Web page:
07 aprile 2017
Esce in questi giorni un nuovo studio accademico curato da Georgina Born assieme ad Eric Lewis e Will Straw, con il contributo di una dozzina di altri relatori, incentrato sulle caratteristiche e le potenzialità dell'improvvisazione musicale quale luogo in cui si coltivano e si creano forme nuove di pratica politica e di relazione sociale. Si intitola Improvisation and Social Aesthetics (Duke University Press Books, 2017) e nel corso delle sue corpose analisi passa in rassegna numerosi esempi nei campi del jazz, del cinema, della danza e della letteratura, citando tra gli altri l'AACM, il Feminist Improvising Group, la Nouvelle vague, Billy Strayhorn e Kenneth Goldsmith.
Ancora di Georgina Born, presso i meravigliosi archivi di Academia.edu - il social network colto amabilmente indicato come il 'Facebook degli accademici' - sono disponibili due sue interviste piuttosto recenti, Temporalities, aesthetics, and the studio e My responsibility is to be bold. Quest'ultima riporta in premessa un significativo acconto della sua esperienza negli Henry Cow, tuttora indicata come la più formativa nella sua intera carriera. Perché?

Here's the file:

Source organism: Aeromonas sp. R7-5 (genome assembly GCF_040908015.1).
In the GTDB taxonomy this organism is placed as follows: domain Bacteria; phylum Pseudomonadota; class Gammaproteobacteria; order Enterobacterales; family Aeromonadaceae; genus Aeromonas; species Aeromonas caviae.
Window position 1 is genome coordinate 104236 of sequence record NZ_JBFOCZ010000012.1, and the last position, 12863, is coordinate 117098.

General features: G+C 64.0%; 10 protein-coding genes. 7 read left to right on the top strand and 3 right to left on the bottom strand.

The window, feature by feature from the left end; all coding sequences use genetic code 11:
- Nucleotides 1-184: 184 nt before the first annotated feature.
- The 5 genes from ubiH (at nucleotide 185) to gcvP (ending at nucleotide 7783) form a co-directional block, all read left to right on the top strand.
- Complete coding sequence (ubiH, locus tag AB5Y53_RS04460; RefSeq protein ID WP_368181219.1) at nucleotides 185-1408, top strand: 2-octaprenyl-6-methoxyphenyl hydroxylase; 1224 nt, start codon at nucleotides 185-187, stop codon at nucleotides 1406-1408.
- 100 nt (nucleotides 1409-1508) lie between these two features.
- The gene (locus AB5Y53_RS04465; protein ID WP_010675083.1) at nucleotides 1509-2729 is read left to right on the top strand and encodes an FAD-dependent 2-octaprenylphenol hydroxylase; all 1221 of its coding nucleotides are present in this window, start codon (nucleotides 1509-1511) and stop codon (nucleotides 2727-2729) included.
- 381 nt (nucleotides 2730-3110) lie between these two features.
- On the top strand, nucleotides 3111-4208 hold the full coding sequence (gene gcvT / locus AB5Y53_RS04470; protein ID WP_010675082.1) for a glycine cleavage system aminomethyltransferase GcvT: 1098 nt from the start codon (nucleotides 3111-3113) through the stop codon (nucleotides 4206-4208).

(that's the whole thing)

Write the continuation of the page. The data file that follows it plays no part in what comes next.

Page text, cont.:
"I saw an advert for a bass player in an interesting group: Henry Cow. I applied and, amazingly, I got the job, because by then they were writing complex scores, and I was the only person they interviewed who could read those scores. However, I’d never played bass guitar before! So I tuned the bass in fifths - like the cello - and then I could make it work. After a few months of rehearsal with them in the very hot summer of 1976, when punk music was breaking out all over the UK, we went on tour. I dropped my place to read composition at Cambridge, and that began two years of touring almost constantly - well, for about six months each year. Henry Cow was in a kind of turmoil, because money was short. The group had become independent of their former record company, Virgin Records, trying to manage themselves and create alternative institutions. They did manage this for several years, but it wasn’t working out economically. This experience with Henry Cow remains perhaps the most formative in my whole career. Why? Not so much because of the music, but because of the whole experience. We were working everywhere in Europe, in political ways. We went all over Italy doing tours playing at numerous Feste dell’Unità, which were the Communist Party’s summer festivals that happened in every large city and small town, all summer long. In France, we would play the circuit of Maisons de la Culture in lots of provincial cities and towns all over the country, as well as the Socialist Party’s summer festival in Paris. Wherever we played, we were doing work at the borders of new music and politics. I was 20 years old; the rest of the group was much older, and I didn’t yet really have the formation to understand fully what we were doing (remember, I hadn’t yet been to university). It left me with a lifetime of questions about the articulation between music and politics and the social, and it was full of contradictions. There’s a little paper I’ve written recently on this whole experience about politics and Henry Cow. It tells some of the stories, for instance, about turning up in a town outside Naples to play a Festa dell’Unità to effectively an audience of Italian farmers and peasants. We started late in the evening with our atonal rock, our polyrhythmic scores - we have recordings of all these gigs - and about 2 minutes in, somebody starts to boo, about 3 or 4 minutes in people start to clap in a hostile way, and then we continued to play for an hour and a half - and this noise carries on the whole time! We didn’t discuss this much in the band in my memory, but I was left thinking: “What does it mean to bring modernist rock with political lyrics to Italian peasants in a Festa dell’Unità? And to elicit hostility and antipathy from those we were putatively trying to reach, to give musical pleasure to, and to politicize with our music?” These experiences left me with an intense set of questions that have informed all my later work. What didn’t inform my later work is some kind of mindless devotion to the music we were playing at the time, or any of my later performing work. Although I still find aspects of it very interesting, I was also very troubled by our music - especially the more modernist parts and the improvising. We did a great deal of electronic improvising in Henry Cow, in between and linking pieces and songs, often 20 or 30 minute group improvisations; and these days I find those passages much more fresh and interesting than the rather awful folk-rocky interludes, of which there were plenty. I also admire these days the most austere modernist pieces; they too stand the test of time quite well and offer what remains a very original sound world. So, I am ambivalent about Henry Cow’s music and I always have been. As you can hear, I always had some doubts about what we did, but I was also fascinated by and believed in what we were trying to do. I’m very interested in the interface between music and politics, and while the group’s aspirations were tremendous, the reality was problematic in a number of ways."